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Coffee, tea may help lower risk of stroke, dementia

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Coffee and tea consumption has been linked to lower risk for stroke and dementia later in life.

There are many reasons millions of people begin each day with a cup of coffee or tea. Some do so for the energy boost provided by coffee and tea’s inherent caffeine. Others seek out antioxidant effects, added benefits like protein, or simply enjoy the taste.

A recent study published in PLOS Medicine may have found yet another reason for consumers to drink coffee and tea each day: According to researchers, drinking coffee and tea may lower one’s risk for stroke or dementia later in life (18(11): e1003830).

The study followed more than 365,000 participants from the UK Biobank, a national database of health information for residents of the British Isles. Participants were recruited between 2006 and 2010, then followed until 2020. Coffee and tea consumption was self-reported.

The researchers found those who drank more coffee and tea were significantly less likely to develop dementia or suffer from stroke later in life. Participants who drank 2-3 cups of coffee or 3-5 cups of tea per day (or a combination of 4-6 cups of the two beverages) had a 20% lower risk for stroke or dementia than those who consumed neither coffee nor tea, the data indicated. Participants who drank 2-3 cups of both coffee and tea each day showed a 32% lower stroke risk and 28% lower dementia risk than those who drank neither coffee nor tea. Coffee consumption—either on its own or along with tea—also was associated with up to a 40% lower risk of post-stroke dementia, the authors noted.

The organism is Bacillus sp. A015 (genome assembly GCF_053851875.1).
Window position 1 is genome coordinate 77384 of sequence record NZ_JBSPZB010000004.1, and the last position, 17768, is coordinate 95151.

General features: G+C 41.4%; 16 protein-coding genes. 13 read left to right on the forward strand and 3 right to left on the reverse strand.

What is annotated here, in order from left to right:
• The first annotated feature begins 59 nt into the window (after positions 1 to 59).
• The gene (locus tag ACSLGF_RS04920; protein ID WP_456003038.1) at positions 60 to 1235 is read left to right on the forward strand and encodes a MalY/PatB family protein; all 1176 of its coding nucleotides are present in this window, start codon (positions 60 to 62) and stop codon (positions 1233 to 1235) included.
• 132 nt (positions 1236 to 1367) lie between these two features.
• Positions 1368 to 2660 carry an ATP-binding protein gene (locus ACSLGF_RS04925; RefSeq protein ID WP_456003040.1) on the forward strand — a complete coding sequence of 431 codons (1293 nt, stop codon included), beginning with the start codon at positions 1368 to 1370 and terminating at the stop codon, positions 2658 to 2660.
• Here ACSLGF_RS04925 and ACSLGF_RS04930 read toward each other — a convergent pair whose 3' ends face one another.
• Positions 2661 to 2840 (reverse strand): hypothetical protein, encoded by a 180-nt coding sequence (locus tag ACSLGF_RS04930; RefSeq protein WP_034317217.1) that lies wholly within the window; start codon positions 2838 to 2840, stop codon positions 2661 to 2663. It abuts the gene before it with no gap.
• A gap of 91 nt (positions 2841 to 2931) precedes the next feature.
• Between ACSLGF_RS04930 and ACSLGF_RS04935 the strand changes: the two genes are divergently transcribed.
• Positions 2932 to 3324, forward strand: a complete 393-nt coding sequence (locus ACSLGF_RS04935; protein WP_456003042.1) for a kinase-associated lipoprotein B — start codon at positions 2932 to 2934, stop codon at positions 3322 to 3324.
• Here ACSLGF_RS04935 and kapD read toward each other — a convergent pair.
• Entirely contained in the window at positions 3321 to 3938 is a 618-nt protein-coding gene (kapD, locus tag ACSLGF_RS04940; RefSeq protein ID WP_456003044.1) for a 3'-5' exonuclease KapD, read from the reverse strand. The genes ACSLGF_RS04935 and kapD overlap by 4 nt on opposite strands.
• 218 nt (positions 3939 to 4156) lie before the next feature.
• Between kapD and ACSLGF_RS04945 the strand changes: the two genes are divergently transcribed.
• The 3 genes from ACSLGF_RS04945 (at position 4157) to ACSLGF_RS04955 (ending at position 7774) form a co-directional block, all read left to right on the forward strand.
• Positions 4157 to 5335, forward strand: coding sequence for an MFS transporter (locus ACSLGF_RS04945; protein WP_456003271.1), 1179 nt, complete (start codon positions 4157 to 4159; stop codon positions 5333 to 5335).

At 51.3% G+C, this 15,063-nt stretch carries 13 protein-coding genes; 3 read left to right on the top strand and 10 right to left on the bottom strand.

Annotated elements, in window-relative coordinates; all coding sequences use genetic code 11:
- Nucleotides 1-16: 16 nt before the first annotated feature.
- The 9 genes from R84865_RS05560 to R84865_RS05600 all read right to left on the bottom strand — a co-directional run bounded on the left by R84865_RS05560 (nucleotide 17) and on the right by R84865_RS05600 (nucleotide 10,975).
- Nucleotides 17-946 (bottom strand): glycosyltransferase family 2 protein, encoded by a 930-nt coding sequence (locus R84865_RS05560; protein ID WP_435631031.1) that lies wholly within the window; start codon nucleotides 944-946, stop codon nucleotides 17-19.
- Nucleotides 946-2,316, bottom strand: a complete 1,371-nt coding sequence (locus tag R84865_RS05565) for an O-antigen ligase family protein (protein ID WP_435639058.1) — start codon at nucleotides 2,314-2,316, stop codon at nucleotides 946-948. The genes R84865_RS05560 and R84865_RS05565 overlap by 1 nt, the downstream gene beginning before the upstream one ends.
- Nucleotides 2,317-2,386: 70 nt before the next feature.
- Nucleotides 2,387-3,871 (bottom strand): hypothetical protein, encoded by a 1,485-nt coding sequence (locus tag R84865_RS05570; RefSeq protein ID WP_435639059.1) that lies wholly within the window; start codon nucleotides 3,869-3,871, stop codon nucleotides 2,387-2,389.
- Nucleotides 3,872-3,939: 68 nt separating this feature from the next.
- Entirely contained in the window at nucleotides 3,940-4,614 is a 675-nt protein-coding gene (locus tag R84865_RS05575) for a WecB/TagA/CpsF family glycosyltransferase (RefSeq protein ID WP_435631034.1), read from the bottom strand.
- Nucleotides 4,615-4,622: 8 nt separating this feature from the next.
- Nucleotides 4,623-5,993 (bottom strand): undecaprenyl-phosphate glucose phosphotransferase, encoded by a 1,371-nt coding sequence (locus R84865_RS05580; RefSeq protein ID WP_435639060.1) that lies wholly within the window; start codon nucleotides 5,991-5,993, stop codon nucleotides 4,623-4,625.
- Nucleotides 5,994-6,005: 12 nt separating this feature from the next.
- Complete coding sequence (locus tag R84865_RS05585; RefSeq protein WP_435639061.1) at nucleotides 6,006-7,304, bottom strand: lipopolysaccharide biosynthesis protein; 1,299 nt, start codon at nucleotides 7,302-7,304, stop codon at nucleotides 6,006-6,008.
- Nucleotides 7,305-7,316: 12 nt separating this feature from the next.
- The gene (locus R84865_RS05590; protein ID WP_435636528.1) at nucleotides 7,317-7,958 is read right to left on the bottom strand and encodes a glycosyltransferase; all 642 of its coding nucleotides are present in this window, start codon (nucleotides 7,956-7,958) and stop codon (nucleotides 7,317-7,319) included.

“In conclusion,” the authors wrote, “we found that drinking coffee and tea separately or in combination were associated with lower risk of stroke and dementia. Moreover, drinking coffee alone or in combination with tea was associated with lower risk of poststroke dementia. Our findings support an association between moderate coffee and tea consumption and risk of stroke and dementia.”

Food & Beverage Insider insights

In many ways, coffee and tea are the original functional beverages, and have been consumed for those inherent benefits for centuries. As a result, both beverages already enjoy somewhat of a healthy halo, which has made them prime candidates for further functional add-ins.

“Tea’s worn a health halo for centuries,” noted Anuhya Bhaskara, FFP’s taste research and development (R&D) manager, in Food & Beverage Insider’s recent digital magazine, “Steeped in innovation: Coffee and tea go beyond energy.” In the same issue, Philip Caputo, marketing and consumer insights manager, Virginia Dare, noted coffee has been gaining in that department. “Especially in the last five years,” he said, “the science has been more in-depth. Because of that, we’ve gained a wider view into how people engage with coffee, how it may affect them differently and what happens when they drink more or less of it.”

This generally favorable view of coffee and tea has made them the perfect vehicles for further functional additions, whether in the form or added protein, plant-based sweeteners and creamers, CBD and more. As mentioned by John Quilter, vice president of the proactive health global portfolio, Kerry, “Consumers are more likely to accept health benefits in categories already associated with health.”

This could be especially important with coffee, which until recently was as associated with negative health outcomes as it was with positive ones. With consumers increasingly looking to food and beverage as medicine, beverages with known benefits—and adding to that list with studies like the above—should only make them more desirable as additional benefits are added in the form of probiotics, functional botanicals and more.

As consumers continue to seek food and beverage that is good for mind and body alike, look for coffee and tea to continue to lead the way in functional beverage innovation.

 

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